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Government has issued orders to suppress protest using any measure of force.
KHARTOUM -- Sudan's top police chief ordered his forces Saturday to quell "firmly and immediately" anti-government demonstrations that have entered their seventh day, while opposition groups reported a security crackdown on their leading members.
Gen. Hashem Othman al-Hussein told his aides to confront the "riots ... and the groups behind them," the official SUNA news agency reported. It was a rare acknowledgement by the state media of demonstrations that have been concentrated in Khartoum but have also spread to a provincial capital.
Protesters hurled stones, burned tyres and blocked roads in the Sudanese capital on Saturday, the eighth day of widening unrest sparked by rising prices, reporters said.
Witnesses reported five separate demonstrations across the city after nightfall despite a police order to stamp out the unrest.
In Khartoum's twin city of Omdurman, a reporter saw separate groups of about 100 protesters scattering when police arrived firing tear gas or wielding batons.
The demonstrations, which began with students outside the University of Khartoum on June 16, now involve a cross-section of the population, the reporter said.
In one area, residents pelted police with stones when they tried to extinguish tyres burning in the street, the reporter said.
Throughout the city, shouts against high food prices mixed with calls for freedom and an end to the 33-year regime of President Omar al-Bashir.
The people are "fed up," said a taxi driver coping with a government-imposed fuel price increase of about 50 percent which took effect this week.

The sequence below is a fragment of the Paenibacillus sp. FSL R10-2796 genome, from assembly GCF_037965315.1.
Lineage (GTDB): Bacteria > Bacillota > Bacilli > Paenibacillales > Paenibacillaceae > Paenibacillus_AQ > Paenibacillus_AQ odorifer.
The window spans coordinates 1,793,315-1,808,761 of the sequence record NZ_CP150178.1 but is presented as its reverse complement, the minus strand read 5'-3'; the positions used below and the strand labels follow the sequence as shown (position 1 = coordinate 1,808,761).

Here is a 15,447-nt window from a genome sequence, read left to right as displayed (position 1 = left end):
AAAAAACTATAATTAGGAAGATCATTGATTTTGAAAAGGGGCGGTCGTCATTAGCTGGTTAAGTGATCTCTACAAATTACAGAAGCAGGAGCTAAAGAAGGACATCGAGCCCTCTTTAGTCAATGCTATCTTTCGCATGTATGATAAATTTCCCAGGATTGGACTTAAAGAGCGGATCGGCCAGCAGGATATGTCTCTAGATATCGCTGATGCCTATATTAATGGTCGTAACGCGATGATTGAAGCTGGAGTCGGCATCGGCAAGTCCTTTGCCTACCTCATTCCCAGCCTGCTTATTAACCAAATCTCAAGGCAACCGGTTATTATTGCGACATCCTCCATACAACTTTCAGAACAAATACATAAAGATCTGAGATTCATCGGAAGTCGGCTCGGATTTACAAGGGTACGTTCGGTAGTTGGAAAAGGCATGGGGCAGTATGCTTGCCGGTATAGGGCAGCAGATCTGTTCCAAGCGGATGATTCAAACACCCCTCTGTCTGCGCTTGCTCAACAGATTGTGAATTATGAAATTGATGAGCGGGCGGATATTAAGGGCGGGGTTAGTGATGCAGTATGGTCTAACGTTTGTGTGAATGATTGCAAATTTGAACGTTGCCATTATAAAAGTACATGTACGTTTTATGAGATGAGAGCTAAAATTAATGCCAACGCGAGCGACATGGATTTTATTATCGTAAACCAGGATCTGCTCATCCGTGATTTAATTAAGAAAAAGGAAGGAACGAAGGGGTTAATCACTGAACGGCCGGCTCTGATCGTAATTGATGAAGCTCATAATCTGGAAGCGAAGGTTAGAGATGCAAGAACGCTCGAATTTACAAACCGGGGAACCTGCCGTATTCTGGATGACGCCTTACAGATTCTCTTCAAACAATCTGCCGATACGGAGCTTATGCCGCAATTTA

Witnesses in the Burri area said police tear gas had seeped into residents' homes after they fired at protesters.
In the potholed Khartoum district of Al-Deim, scene of some of the largest unrest on Friday when protests spread across the capital, protesters burnt tyres and rubbish and formed roadblocks.
A reporter saw one youth dragging a large piece of metal to create a barricade.
Blue-uniformed riot police lined a main road through the area which smelled of tear gas as stones thrown by protesters rained down.
Police and plain-clothed state intelligence agents have adopted a zero-tolerance policy, using tear gas, batons and whips against protesters.
The Sudanese Media Centre (SMC), which is close to the security apparatus, on Saturday reported that police have been given an order for "immediate suppression of the demonstrations and rioters, under the law."
Two witnesses in the eastern city of Gedaref said that about 200 people gathered in the main market where they denounced the high cost of food before police dispersed them with batons.
"We will not be governed by a dictatorship!" they shouted, the witnesses said.
Poverty is endemic in Gedaref and the two other eastern states of Kassala and Red Sea.
London-based watchdog Amnesty International said "scores of activists" have been arrested over the past several days.
The demonstrations symbolise "mass rejection of the regime's oppressive policies and its failure in governing this country," said Sudan Change Now, an activist youth movement.
Inflation has risen each month, hitting 30.4 percent in May, before Finance Minister Ali Mahmud al-Rasul on Wednesday announced the scrapping of fuel subsidies, causing an immediate jump in the price of petrol.
Bankrupt Sudan has lost billions of dollars in oil receipts since South Sudan gained independence last July leaving the north struggling for revenue, plagued by inflation, and with a severe shortage of dollars to pay for imports.
The country's poverty rate is 46.5 percent, the United Nations says.
"The government must immediately retract the austerity measures it has adopted which reflect the distortion in its expenditure which continues to prioritise defence and security at the expense of social services," Sudan Change Now said.
Bashir, an army officer who seized power in 1989, withstood earlier student-led protests by thousands of people objecting to high prices in 1994.
Sudan's latest demonstrations remain small compared with the mass uprising that swept neighbouring Egypt last year and toppled another long-time strongman, president Hosni Mubarak.
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